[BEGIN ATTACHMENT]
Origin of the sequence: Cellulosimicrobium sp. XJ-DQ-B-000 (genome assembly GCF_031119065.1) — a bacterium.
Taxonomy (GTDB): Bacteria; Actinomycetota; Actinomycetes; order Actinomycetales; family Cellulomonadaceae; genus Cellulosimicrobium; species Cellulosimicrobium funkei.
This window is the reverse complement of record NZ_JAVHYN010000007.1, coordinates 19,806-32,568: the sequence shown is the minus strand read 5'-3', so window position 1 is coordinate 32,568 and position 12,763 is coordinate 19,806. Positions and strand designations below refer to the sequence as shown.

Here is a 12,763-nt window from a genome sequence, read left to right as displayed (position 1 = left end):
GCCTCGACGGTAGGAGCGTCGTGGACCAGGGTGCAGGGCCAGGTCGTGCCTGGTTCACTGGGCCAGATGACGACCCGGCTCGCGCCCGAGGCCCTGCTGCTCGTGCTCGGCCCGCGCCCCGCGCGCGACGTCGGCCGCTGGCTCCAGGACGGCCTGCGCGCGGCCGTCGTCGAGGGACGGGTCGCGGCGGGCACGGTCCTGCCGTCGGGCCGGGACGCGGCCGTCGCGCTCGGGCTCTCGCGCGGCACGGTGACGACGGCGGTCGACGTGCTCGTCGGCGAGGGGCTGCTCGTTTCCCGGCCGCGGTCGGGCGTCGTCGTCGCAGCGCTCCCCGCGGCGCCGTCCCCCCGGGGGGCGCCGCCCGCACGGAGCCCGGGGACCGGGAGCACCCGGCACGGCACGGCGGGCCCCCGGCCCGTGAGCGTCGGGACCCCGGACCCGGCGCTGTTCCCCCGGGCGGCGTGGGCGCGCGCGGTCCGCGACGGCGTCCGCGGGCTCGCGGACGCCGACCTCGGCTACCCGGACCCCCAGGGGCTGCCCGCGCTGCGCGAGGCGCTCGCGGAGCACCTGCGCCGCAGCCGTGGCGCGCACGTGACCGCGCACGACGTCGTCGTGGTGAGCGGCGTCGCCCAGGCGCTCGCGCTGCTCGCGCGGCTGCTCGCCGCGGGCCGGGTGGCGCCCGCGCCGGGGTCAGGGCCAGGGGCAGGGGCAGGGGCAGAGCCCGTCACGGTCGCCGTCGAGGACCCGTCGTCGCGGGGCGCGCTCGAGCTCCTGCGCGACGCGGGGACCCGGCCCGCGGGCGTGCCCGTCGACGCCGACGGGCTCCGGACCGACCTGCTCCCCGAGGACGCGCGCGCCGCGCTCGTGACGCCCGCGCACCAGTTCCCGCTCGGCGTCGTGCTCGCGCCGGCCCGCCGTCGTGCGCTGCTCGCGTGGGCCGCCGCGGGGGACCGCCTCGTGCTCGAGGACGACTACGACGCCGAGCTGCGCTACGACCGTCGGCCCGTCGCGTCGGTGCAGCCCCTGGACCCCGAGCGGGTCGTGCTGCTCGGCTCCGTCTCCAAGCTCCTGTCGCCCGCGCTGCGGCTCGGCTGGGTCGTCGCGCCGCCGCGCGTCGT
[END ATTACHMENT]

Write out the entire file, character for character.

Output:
Origin of the sequence: Cellulosimicrobium sp. XJ-DQ-B-000 (genome assembly GCF_031119065.1) — a bacterium.
Taxonomy (GTDB): Bacteria; Actinomycetota; Actinomycetes; order Actinomycetales; family Cellulomonadaceae; genus Cellulosimicrobium; species Cellulosimicrobium funkei.
This window is the reverse complement of record NZ_JAVHYN010000007.1, coordinates 19,806-32,568: the sequence shown is the minus strand read 5'-3', so window position 1 is coordinate 32,568 and position 12,763 is coordinate 19,806. Positions and strand designations below refer to the sequence as shown.

Here is a 12,763-nt window from a genome sequence, read left to right as displayed (position 1 = left end):
GCCTCGACGGTAGGAGCGTCGTGGACCAGGGTGCAGGGCCAGGTCGTGCCTGGTTCACTGGGCCAGATGACGACCCGGCTCGCGCCCGAGGCCCTGCTGCTCGTGCTCGGCCCGCGCCCCGCGCGCGACGTCGGCCGCTGGCTCCAGGACGGCCTGCGCGCGGCCGTCGTCGAGGGACGGGTCGCGGCGGGCACGGTCCTGCCGTCGGGCCGGGACGCGGCCGTCGCGCTCGGGCTCTCGCGCGGCACGGTGACGACGGCGGTCGACGTGCTCGTCGGCGAGGGGCTGCTCGTTTCCCGGCCGCGGTCGGGCGTCGTCGTCGCAGCGCTCCCCGCGGCGCCGTCCCCCCGGGGGGCGCCGCCCGCACGGAGCCCGGGGACCGGGAGCACCCGGCACGGCACGGCGGGCCCCCGGCCCGTGAGCGTCGGGACCCCGGACCCGGCGCTGTTCCCCCGGGCGGCGTGGGCGCGCGCGGTCCGCGACGGCGTCCGCGGGCTCGCGGACGCCGACCTCGGCTACCCGGACCCCCAGGGGCTGCCCGCGCTGCGCGAGGCGCTCGCGGAGCACCTGCGCCGCAGCCGTGGCGCGCACGTGACCGCGCACGACGTCGTCGTGGTGAGCGGCGTCGCCCAGGCGCTCGCGCTGCTCGCGCGGCTGCTCGCCGCGGGCCGGGTGGCGCCCGCGCCGGGGTCAGGGCCAGGGGCAGGGGCAGGGGCAGAGCCCGTCACGGTCGCCGTCGAGGACCCGTCGTCGCGGGGCGCGCTCGAGCTCCTGCGCGACGCGGGGACCCGGCCCGCGGGCGTGCCCGTCGACGCCGACGGGCTCCGGACCGACCTGCTCCCCGAGGACGCGCGCGCCGCGCTCGTGACGCCCGCGCACCAGTTCCCGCTCGGCGTCGTGCTCGCGCCGGCCCGCCGTCGTGCGCTGCTCGCGTGGGCCGCCGCGGGGGACCGCCTCGTGCTCGAGGACGACTACGACGCCGAGCTGCGCTACGACCGTCGGCCCGTCGCGTCGGTGCAGCCCCTGGACCCCGAGCGGGTCGTGCTGCTCGGCTCCGTCTCCAAGCTCCTGTCGCCCGCGCTGCGGCTCGGCTGGGTCGTCGCGCCGCCGCGCGTCGT